In February 2020, leaders participated in conversations about the initiative during meetings in Cape Town, South Africa. But then the pandemic began, which put many of those plans on hold. It also forced leaders to adapt to a new reality and be open to the possibility of conducting the leadership training online.

Siebold explained some of the things they have figured out along the way. “We decided that the first thing we needed to do was to help leaders to understand themselves,” he said. “And that core idea happens when you better understand God. In the context of a knowledge of God there is a clarity about who you are as a person.”

The second point, Siebold shared, is helping leaders to lead with others. “It’s not leading others in the sense of being dictatorial but really trying to find the place where we can grow and help others to grow.”

Siebold added that from the second stage, they moved to leading in organizations. “You may have not a top leadership position, but position does not always determine who’s leading.”

Finally, a core piece of leadership is about the process of growing, Siebold said. “It’s not just becoming a leader but continuing to become more and more the leader [God] intended you to be. The longer you work, the better you’ll be. So, growing for mission became the ultimate achievement of leadership,” he said.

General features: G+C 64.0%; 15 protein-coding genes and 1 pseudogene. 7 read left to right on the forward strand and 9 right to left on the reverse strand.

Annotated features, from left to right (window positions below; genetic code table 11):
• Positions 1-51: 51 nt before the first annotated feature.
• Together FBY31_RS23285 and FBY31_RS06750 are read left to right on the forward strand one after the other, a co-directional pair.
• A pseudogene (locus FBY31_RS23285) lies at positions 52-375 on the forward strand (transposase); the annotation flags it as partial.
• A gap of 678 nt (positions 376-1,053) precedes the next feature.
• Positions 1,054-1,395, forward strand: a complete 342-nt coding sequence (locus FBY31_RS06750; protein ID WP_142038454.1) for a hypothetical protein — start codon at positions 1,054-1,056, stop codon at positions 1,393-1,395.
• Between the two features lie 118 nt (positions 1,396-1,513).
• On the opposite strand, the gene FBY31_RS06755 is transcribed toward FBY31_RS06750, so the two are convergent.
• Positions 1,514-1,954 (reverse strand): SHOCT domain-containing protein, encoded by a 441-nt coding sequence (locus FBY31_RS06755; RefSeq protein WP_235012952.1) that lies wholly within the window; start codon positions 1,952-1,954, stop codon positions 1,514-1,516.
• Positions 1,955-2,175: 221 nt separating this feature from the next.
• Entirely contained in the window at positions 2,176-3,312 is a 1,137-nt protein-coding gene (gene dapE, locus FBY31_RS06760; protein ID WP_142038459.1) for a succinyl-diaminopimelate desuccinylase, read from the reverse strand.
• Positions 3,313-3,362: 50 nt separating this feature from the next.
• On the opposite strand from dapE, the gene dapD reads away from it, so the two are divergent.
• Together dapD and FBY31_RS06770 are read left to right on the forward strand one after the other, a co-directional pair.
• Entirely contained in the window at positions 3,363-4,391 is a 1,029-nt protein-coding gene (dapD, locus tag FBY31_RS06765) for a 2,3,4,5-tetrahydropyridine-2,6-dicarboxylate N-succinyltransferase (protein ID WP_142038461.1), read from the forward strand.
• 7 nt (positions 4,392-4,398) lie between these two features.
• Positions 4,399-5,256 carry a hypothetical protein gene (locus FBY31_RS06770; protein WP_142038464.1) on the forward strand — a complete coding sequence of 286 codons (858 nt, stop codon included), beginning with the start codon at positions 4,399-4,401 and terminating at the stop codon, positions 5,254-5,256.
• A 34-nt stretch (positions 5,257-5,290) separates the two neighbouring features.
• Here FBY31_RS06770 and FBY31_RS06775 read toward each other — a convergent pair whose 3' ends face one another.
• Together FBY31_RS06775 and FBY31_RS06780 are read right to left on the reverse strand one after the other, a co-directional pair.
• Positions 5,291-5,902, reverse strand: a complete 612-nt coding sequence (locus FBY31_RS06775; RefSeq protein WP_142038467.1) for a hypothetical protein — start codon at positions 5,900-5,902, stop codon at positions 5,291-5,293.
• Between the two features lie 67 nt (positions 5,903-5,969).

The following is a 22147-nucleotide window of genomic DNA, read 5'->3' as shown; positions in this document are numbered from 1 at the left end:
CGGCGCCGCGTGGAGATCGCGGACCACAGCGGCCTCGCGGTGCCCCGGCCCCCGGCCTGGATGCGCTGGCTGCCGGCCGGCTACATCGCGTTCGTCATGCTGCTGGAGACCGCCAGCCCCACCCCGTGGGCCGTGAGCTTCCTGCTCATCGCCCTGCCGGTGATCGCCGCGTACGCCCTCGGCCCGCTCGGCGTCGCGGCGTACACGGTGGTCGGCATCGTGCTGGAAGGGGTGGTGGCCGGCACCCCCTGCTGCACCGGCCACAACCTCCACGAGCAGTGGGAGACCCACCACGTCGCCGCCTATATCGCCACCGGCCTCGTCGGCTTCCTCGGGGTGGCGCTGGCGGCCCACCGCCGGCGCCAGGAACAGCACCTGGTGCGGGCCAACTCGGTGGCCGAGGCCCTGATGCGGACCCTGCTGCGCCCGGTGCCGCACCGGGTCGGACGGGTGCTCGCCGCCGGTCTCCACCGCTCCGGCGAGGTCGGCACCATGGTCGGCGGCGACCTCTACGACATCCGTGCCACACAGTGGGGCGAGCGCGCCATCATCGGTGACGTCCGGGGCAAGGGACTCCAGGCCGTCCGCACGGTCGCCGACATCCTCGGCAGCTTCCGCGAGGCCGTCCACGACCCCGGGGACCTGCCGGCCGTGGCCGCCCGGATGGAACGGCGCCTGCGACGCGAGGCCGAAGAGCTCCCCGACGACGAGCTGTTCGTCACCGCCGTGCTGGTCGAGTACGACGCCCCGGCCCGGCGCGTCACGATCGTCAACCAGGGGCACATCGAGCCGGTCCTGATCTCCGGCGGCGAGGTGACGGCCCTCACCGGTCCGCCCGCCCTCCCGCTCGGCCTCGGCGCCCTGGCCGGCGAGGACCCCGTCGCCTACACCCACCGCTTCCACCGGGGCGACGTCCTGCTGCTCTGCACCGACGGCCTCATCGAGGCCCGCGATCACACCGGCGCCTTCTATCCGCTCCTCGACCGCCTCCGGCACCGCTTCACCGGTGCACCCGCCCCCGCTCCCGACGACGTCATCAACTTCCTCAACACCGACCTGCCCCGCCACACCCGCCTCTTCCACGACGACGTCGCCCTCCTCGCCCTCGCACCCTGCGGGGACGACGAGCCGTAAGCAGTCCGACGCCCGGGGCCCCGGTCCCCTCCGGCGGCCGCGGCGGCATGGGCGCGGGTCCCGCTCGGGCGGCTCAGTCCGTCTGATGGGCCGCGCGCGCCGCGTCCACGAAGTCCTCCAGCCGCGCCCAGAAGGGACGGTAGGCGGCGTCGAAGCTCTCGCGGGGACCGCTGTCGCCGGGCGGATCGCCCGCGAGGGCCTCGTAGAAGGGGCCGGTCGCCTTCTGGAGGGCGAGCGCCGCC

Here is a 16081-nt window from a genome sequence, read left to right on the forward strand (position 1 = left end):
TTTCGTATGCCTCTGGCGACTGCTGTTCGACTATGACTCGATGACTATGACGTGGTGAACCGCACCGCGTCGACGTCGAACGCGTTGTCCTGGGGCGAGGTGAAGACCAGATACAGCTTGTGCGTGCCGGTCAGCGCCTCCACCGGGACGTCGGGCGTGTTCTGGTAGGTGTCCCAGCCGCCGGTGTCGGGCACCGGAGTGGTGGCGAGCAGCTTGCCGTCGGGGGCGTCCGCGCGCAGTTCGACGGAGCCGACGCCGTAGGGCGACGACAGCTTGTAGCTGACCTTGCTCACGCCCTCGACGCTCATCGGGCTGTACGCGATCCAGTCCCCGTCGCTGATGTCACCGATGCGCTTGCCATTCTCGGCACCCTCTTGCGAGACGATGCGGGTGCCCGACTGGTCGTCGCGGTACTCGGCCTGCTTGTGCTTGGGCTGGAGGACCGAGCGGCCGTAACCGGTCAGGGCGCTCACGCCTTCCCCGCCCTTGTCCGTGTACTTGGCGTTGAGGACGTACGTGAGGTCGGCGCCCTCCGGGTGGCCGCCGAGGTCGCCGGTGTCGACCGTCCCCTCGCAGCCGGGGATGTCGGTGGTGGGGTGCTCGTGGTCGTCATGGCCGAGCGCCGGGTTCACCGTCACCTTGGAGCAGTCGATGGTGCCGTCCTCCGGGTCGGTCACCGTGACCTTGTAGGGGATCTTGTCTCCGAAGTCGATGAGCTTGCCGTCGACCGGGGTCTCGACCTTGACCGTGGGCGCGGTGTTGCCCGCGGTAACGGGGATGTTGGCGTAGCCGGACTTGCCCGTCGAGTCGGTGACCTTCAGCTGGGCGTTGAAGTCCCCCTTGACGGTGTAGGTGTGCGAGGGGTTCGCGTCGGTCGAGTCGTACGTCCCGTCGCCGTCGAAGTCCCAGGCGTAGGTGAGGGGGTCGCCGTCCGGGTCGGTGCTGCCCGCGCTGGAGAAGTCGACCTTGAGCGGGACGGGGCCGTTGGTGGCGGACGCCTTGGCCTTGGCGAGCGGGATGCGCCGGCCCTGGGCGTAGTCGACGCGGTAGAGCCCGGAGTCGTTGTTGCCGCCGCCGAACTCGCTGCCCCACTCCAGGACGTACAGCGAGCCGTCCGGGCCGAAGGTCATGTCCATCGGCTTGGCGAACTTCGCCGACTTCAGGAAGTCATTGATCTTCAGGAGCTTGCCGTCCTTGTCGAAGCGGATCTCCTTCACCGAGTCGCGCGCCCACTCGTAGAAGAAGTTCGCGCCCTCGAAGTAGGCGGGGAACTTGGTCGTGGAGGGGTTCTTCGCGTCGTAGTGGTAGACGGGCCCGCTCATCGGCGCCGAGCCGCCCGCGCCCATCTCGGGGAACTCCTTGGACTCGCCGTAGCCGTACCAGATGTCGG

Participants’ Feedback

During the last part of the presentation, GLI leaders shared a video with some feedback from those who have participated in the pilot programs.

“With all of my training that I had had in the last 20 years, I had never experienced something that went so deep,” Southern Pacific Division (SPD) social innovator and entrepreneur Camila Skaf said.

Kayla Seuala, Avondale University student life director, added that there are so many young leaders who would benefit from this training. Maicer Romero, a church pastor in Spain, concurred. “This program has been extremely interesting for every pastor, and especially for me,” he said.

“My personal growth has been tremendous,” Dan-Marica said. “It’s been revolutionary; it’s been transformative.”

GLI leaders said moving forward, they hope to start scheduling conversations or visits with interested fields in the last months of 2022. In early 2023, they are planning a 3-4 day intensive training to introduce core leadership growth ideas. By mid 2023, leaders hope to launch a 6-12 month process to engage in an integrated leadership growth journey.

In his closing remarks, GC president Ted N. C. Wilson thanked all those who have been working to put this leadership program together. “It has taken considerable time and effort. But we praise the Lord that things have now coalesced,” he said. “I want to encourage each one of us to grow leaders for mission.”